How long does a hospital have to bill a patient for an out-patient procedure?

March 10, 2015

Dear Consumer Ed:

How long does a hospital have to send me a bill for an out-patient procedure?  It has been four months since the procedure, and it is hard to know how to budget for this expense. In addition, it may be too late by the time I get the bill to claim it as part of my medical expenses on my taxes.

Consumer Ed says: 

First of all, it may be helpful to make sure you are actually an outpatient.  Your hospital status, i.e. whether the hospital considers you an “inpatient” or “outpatient,” affects how much you pay for hospital services (like X-rays, drugs, and lab tests).  For example,

  • You are an inpatient when you are formally admitted to a hospital with a doctor’s order. The day before you’re discharged is your last inpatient day.
  • You are an outpatient if you are getting emergency department services, observation services, outpatient surgery, lab tests, X-rays, or any other hospital services, and the doctor hasn’t written an order to admit you to a hospital as an inpatient. In these cases, you’re an outpatient even if you spend the night at the hospital.

Your hospital status also affects whether the law clearly mandates a timeline for hospitals to provide you with a bill.  If you were an inpatient, Georgia’s Fair Business Practices Act requires a hospital or long-term care facility to provide you an itemized statement of all charges for which you are being billed within six business days after you have been released from its care. It does not contain a similar deadline for hospitals to issue a bill for outpatient services or procedures.  However, there are several steps you can take to speed up the process. 

First, you should contact the hospital’s billing department and inquire into the status of your bill. Hospitals generally have specific billing timelines, and processes to follow. The Georgia Administrative Code mandates that hospitals should develop, implement and enforce policies and procedures to ensure that each patient is provided an itemized statement of all charges for which the patient is being billed.  Hospitals are also required to provide, upon your request, a written summary of hospital charge rates per service to allow the patients to assess the charges and make cost effective decisions in the purchase of hospital services.  The American Hospital Association issued similar guidelines to encourage hospitals to respond promptly to patients’ questions about their bills and to use a clear and patient-friendly billing process.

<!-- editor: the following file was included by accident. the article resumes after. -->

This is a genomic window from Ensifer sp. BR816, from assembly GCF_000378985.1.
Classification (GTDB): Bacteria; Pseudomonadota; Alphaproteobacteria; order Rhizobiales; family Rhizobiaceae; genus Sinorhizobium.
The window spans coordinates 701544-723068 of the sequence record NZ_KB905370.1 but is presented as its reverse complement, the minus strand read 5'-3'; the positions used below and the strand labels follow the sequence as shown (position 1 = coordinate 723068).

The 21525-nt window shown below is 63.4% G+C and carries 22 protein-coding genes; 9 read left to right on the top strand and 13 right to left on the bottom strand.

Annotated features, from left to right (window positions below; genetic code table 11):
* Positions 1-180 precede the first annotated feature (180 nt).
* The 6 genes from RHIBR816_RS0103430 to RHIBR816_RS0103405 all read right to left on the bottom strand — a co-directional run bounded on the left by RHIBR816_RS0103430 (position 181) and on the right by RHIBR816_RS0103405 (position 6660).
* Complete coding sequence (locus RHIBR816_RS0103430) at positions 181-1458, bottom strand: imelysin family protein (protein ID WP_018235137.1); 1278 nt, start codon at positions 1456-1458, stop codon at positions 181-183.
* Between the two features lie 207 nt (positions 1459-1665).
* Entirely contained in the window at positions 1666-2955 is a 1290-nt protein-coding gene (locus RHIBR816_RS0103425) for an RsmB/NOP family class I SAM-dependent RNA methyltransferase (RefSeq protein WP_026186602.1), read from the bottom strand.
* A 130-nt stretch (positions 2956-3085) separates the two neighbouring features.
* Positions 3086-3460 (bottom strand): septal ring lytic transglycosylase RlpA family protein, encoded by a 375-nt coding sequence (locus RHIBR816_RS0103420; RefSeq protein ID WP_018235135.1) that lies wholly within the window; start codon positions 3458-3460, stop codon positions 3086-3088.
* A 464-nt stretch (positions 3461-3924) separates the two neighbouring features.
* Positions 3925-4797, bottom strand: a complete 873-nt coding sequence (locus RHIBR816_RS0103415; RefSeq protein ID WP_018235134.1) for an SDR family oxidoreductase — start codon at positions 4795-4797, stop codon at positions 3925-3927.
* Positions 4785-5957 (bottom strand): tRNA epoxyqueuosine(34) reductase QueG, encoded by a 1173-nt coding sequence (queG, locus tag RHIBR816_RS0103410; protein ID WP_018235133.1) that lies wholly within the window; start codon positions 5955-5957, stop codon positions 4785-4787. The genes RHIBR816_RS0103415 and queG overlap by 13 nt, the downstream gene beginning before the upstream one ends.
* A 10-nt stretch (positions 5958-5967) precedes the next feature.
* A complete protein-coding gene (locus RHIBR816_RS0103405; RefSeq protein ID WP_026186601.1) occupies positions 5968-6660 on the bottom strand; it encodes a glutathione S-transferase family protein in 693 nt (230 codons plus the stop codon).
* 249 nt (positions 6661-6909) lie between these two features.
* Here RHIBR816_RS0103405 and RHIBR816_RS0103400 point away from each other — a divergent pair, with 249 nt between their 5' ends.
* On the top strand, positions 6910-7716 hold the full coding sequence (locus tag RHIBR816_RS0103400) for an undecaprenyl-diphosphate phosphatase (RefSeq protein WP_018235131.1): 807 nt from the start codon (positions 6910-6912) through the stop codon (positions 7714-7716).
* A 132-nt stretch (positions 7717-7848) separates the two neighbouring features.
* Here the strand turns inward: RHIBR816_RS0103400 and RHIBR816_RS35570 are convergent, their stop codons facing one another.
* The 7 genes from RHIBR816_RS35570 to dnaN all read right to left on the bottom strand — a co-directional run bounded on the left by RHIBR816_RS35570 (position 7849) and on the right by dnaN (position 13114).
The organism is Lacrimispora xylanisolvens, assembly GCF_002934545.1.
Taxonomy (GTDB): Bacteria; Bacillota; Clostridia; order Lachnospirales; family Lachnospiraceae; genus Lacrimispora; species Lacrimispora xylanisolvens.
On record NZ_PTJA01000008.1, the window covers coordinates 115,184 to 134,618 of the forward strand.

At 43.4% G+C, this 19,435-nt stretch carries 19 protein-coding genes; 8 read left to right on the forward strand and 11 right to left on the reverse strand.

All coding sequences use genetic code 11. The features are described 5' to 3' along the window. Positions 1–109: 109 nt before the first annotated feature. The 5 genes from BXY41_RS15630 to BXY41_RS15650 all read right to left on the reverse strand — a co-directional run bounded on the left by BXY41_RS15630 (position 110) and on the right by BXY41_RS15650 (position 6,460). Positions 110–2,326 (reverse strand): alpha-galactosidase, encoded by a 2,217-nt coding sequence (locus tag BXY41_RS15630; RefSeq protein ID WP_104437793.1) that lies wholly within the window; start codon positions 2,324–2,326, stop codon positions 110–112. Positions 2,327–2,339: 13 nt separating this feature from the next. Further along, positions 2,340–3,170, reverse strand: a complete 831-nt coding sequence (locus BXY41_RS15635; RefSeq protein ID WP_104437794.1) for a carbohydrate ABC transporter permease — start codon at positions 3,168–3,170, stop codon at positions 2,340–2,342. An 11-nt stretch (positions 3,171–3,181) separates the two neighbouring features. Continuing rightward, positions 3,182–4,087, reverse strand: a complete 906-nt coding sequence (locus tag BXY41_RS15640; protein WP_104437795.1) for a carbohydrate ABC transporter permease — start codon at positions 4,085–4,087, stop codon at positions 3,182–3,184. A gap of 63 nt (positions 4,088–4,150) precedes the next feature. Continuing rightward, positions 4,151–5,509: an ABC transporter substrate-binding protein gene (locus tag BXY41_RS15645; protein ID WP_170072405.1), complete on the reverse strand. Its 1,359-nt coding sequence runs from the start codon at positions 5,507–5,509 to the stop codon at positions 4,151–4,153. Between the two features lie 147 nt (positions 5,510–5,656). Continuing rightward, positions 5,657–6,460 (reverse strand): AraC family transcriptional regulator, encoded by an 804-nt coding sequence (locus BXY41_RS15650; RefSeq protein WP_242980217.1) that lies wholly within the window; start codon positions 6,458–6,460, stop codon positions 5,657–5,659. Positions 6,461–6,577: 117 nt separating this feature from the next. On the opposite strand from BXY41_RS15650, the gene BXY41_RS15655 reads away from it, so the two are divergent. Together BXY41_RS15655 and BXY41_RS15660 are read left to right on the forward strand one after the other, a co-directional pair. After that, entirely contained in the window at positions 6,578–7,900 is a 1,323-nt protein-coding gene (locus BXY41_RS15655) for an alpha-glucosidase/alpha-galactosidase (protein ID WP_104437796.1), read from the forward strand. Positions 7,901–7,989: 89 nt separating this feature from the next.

Under Georgia law, patients have the right to inquire as to the estimated charges for a routine office visit, routine treatments, and lab tests prior to receiving such treatment.  It’s still the patient’s responsibility to determine the insurance coverage, but you can always ask the hospital about the costs associated with routine office visits, routine treatments, and lab tests. 

There may also be a timely filing requirement for hospitals, depending on what type of medical insurance plan you have:

  • If you have Medicare, the Medicare claims must be filed no later than 12 months (or 1 full calendar year) after the date when the services were provided.
  • If you have Medicaid, the provider must file the claim three months following the month the service is provided.  If you have Medicaid and a third-party insurance plan, in general, your provider will bill the third-party insurance plan first, and then to Medicaid for consideration of payment not to exceed the sum of the deductible, copayment, and coinsurance.  If you have Medicaid and a third-party insurance plan, effective July 1, 2011, Medicaid must receive the claim after the third-party insurance, but within 12 months of the date of the month of service.
  • If you have private health insurance, the insurance company may only accept claims submitted by health care professionals within a specific period of time.  For example, Cigna only considers in-network claims submitted within 3 months after the date of service.  This timeline may be longer if the treating physician is out-of-network.  You should read your insurance company’s Explanation of Benefits (EOB) to see if it has a similar timely filing requirement. You can also contact your insurance company to find out whether your hospital has already provided it with your medical bills.

Additional questions about this? Here’s who to contact: